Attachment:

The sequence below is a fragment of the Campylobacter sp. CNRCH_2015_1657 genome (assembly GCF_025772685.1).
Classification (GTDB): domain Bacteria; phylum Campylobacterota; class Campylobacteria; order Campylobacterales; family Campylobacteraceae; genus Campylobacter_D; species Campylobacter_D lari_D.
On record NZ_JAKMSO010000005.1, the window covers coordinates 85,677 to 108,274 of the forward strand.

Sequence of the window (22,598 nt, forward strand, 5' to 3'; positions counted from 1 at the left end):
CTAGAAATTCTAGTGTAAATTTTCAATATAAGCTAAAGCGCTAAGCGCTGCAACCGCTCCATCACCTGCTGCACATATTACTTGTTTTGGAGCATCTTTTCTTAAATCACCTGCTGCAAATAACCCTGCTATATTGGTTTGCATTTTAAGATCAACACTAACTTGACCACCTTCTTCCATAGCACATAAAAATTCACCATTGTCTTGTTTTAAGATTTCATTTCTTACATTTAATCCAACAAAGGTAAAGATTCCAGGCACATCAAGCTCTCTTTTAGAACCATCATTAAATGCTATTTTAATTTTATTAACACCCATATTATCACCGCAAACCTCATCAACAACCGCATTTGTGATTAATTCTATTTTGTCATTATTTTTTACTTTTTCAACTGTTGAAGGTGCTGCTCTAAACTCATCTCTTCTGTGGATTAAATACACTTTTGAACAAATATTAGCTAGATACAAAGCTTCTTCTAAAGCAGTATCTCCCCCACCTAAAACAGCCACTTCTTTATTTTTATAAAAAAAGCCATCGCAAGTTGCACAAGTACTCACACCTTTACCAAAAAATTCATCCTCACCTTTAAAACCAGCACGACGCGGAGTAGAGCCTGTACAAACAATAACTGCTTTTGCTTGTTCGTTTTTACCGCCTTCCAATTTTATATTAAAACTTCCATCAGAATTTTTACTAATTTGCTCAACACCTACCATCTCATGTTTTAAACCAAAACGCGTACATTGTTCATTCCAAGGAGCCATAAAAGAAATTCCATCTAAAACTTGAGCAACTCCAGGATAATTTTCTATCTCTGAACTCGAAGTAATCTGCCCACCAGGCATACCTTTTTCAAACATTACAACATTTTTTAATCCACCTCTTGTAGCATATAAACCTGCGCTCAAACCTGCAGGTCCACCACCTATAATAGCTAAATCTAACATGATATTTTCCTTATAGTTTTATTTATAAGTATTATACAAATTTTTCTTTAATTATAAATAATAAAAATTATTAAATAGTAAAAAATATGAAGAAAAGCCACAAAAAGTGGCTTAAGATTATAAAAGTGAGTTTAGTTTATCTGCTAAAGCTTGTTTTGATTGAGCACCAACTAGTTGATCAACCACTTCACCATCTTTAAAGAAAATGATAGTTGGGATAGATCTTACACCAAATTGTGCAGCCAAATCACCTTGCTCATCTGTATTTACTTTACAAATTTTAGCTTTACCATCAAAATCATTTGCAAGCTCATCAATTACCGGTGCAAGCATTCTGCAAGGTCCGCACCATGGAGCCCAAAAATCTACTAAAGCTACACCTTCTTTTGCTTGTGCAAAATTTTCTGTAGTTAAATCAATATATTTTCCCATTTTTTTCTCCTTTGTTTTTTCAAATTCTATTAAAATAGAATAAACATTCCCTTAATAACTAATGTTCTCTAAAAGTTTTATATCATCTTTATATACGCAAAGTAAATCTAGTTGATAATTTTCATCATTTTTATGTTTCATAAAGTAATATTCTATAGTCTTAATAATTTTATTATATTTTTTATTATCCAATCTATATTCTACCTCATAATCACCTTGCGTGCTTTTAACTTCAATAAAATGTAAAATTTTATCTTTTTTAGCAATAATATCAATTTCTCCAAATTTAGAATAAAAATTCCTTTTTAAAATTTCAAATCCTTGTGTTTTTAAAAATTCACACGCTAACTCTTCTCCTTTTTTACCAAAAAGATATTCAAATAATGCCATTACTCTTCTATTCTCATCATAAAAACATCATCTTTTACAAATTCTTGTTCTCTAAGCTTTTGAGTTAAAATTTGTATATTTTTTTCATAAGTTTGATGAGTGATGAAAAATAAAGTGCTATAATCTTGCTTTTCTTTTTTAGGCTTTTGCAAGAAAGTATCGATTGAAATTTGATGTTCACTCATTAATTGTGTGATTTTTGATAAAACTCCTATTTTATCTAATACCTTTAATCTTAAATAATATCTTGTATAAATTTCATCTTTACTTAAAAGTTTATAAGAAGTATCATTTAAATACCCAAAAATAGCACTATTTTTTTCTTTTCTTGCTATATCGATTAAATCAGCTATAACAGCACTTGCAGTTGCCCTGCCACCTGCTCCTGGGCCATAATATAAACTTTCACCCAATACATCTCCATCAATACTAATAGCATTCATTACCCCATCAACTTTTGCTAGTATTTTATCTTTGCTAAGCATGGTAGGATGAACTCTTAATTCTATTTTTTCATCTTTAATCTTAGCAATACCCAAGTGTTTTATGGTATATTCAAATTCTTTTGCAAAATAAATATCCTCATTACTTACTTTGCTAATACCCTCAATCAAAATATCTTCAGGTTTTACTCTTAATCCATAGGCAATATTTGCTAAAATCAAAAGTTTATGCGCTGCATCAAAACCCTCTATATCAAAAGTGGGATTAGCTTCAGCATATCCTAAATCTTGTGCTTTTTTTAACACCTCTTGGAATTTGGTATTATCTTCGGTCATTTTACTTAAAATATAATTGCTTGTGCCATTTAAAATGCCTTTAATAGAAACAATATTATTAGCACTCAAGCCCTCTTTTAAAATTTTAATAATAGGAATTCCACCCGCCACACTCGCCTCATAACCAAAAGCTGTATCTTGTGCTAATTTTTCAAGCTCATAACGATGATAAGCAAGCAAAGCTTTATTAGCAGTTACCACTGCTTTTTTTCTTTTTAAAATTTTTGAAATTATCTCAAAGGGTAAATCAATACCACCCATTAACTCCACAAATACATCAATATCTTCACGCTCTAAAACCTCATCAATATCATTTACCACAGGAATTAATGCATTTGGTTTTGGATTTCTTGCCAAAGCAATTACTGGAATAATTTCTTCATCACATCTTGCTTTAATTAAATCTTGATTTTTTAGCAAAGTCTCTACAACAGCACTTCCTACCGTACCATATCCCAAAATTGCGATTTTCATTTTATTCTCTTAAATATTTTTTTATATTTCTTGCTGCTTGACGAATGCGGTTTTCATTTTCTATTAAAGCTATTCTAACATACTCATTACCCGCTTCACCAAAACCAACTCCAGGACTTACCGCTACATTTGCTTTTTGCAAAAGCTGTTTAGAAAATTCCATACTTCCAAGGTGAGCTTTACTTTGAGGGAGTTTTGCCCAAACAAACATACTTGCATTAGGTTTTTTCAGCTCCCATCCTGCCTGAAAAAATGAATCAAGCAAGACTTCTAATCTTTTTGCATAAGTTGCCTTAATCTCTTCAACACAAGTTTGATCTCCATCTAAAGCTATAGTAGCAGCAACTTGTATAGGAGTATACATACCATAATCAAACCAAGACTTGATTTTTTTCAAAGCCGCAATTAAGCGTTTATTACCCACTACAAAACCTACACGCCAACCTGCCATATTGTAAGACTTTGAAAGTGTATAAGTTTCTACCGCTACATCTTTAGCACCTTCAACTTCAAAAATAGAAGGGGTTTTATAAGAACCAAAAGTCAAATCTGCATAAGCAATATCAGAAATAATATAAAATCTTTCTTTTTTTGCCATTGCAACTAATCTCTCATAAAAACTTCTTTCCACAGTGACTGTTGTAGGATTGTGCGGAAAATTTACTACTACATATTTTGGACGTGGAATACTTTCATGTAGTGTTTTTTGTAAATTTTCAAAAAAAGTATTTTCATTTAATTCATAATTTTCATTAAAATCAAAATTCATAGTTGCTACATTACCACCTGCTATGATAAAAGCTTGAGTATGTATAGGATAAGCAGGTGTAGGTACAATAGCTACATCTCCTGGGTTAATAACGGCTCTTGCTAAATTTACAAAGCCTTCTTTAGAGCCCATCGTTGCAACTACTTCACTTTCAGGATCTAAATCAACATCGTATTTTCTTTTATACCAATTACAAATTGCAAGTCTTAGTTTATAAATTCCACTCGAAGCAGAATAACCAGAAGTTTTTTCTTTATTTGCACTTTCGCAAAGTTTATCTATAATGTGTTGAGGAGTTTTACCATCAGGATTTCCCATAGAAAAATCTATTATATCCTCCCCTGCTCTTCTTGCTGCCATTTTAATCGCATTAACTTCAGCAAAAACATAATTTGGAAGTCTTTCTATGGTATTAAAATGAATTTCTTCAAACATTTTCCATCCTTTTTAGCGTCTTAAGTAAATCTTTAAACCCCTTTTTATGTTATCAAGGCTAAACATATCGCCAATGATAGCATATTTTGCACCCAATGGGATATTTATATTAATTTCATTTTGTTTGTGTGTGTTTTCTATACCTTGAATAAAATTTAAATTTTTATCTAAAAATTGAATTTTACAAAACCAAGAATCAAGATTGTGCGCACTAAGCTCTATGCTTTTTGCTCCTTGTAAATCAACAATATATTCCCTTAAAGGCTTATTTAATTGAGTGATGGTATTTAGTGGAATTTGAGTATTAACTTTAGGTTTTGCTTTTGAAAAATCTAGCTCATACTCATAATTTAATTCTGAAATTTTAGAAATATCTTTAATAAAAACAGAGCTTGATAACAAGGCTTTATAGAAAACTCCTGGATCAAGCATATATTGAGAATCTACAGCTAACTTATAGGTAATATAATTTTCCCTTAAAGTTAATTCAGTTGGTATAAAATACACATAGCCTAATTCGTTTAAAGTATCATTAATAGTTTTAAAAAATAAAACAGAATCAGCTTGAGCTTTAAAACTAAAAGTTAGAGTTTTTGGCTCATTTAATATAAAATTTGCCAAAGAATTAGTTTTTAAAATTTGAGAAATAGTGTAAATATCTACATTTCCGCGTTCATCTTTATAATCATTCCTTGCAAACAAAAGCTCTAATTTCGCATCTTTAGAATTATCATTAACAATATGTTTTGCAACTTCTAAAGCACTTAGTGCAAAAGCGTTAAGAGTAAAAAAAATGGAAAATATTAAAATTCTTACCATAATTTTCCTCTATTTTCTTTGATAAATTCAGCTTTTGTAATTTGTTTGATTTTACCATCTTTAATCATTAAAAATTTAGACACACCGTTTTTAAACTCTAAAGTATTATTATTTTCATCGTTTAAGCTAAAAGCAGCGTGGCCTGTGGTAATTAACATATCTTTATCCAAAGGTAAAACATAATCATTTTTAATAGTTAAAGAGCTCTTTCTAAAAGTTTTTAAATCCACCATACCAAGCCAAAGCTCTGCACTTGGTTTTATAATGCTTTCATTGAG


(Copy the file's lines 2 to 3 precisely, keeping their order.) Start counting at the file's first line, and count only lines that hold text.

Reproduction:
Classification (GTDB): domain Bacteria; phylum Campylobacterota; class Campylobacteria; order Campylobacterales; family Campylobacteraceae; genus Campylobacter_D; species Campylobacter_D lari_D.
On record NZ_JAKMSO010000005.1, the window covers coordinates 85,677 to 108,274 of the forward strand.